Can Economic Development Programs be Evaluated?
In: Dilemmas of Urban Economic Development
AbstractThe question addressed in this paper seems simple: Can economic development programs be evaluated? But the answer is not simple because of the nature of evaluation. To determine a program's effectiveness requires a sophisticated evaluation because it requires the evaluator to distinguish changes due to the program from changes due to nonprogram factors. The evaluator must focus on the outcomes caused by the program rather than the program's procedures. Evaluations can be divided into two categories process or formative evaluations and outcome, impact, or summative evaluations. Process evaluations focus on how a program is delivered. Impact evaluations focus on the program's results. Although process evaluations are important, the focus of this chapter is on program outcomes thus the concern with impact evaluations; however, both types of evaluations need to be defined.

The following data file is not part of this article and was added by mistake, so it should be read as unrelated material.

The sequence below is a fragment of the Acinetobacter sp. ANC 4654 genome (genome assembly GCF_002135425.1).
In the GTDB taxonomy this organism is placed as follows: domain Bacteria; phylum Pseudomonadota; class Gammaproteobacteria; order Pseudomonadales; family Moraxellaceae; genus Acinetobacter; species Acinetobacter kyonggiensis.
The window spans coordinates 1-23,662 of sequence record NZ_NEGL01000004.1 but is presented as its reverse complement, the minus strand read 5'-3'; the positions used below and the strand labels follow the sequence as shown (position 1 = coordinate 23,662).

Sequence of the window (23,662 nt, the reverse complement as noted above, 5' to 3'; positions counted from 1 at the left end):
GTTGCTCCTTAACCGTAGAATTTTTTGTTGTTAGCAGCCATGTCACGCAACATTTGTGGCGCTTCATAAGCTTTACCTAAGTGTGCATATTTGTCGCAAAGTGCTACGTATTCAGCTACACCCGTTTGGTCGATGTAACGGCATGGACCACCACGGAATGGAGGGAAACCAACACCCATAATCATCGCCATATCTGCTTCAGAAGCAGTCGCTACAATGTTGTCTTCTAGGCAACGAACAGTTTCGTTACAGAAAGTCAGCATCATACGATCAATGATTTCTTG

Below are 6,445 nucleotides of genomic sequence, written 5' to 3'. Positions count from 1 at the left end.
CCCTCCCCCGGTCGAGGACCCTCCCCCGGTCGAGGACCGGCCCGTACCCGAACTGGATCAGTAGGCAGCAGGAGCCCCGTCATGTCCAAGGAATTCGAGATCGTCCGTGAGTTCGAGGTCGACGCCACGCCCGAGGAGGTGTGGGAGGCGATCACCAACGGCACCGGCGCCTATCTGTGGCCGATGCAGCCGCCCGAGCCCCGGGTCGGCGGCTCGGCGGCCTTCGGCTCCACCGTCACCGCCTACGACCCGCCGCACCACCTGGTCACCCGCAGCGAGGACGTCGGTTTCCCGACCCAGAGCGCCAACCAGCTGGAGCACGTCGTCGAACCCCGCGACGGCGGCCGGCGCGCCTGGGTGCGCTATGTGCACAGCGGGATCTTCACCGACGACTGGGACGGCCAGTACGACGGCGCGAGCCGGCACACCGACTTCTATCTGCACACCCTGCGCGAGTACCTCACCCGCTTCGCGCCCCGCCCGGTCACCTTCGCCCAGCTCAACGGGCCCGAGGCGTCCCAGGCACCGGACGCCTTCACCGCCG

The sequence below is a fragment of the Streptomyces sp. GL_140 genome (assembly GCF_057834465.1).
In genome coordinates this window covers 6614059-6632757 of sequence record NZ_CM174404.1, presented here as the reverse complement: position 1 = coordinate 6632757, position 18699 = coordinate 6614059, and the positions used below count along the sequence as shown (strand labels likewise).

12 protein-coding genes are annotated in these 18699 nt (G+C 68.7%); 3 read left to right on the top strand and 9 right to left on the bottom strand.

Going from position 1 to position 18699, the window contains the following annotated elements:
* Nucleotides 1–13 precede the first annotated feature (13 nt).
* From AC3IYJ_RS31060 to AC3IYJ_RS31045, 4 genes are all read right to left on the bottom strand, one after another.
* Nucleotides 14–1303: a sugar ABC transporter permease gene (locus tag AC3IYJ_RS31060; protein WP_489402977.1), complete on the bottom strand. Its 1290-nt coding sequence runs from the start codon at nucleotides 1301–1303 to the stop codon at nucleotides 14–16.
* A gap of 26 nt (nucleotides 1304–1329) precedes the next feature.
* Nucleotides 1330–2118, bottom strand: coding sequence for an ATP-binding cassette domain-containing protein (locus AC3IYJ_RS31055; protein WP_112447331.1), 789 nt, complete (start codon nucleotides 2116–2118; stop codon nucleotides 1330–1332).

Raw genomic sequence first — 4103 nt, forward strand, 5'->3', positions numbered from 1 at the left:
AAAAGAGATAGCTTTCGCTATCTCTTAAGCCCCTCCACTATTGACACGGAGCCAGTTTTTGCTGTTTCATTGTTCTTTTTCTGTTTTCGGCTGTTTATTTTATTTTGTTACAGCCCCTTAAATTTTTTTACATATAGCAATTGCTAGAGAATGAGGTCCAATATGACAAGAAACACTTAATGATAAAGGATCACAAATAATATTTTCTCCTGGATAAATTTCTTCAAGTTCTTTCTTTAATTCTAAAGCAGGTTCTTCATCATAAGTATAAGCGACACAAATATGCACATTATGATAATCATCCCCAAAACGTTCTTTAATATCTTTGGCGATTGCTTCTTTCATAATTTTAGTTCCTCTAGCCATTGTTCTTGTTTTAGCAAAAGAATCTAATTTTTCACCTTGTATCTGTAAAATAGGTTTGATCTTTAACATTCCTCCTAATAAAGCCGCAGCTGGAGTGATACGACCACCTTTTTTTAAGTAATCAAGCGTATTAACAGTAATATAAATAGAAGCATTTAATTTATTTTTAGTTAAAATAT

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This chapter was published in: Richard D. Bingham & Robert Mier (ed.) Dilemmas of Urban Economic Development, Sage, pages 246-290, 1997.
This item is provided by W.E. Upjohn Institute for Employment Research in its series Book chapters authored by Upjohn Institute researchers with number tjbrdb1997.
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economic development; urban; regional; evaluation; incentives;
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- R1 - Urban, Rural, Regional, Real Estate, and Transportation Economics - - General Regional Economics
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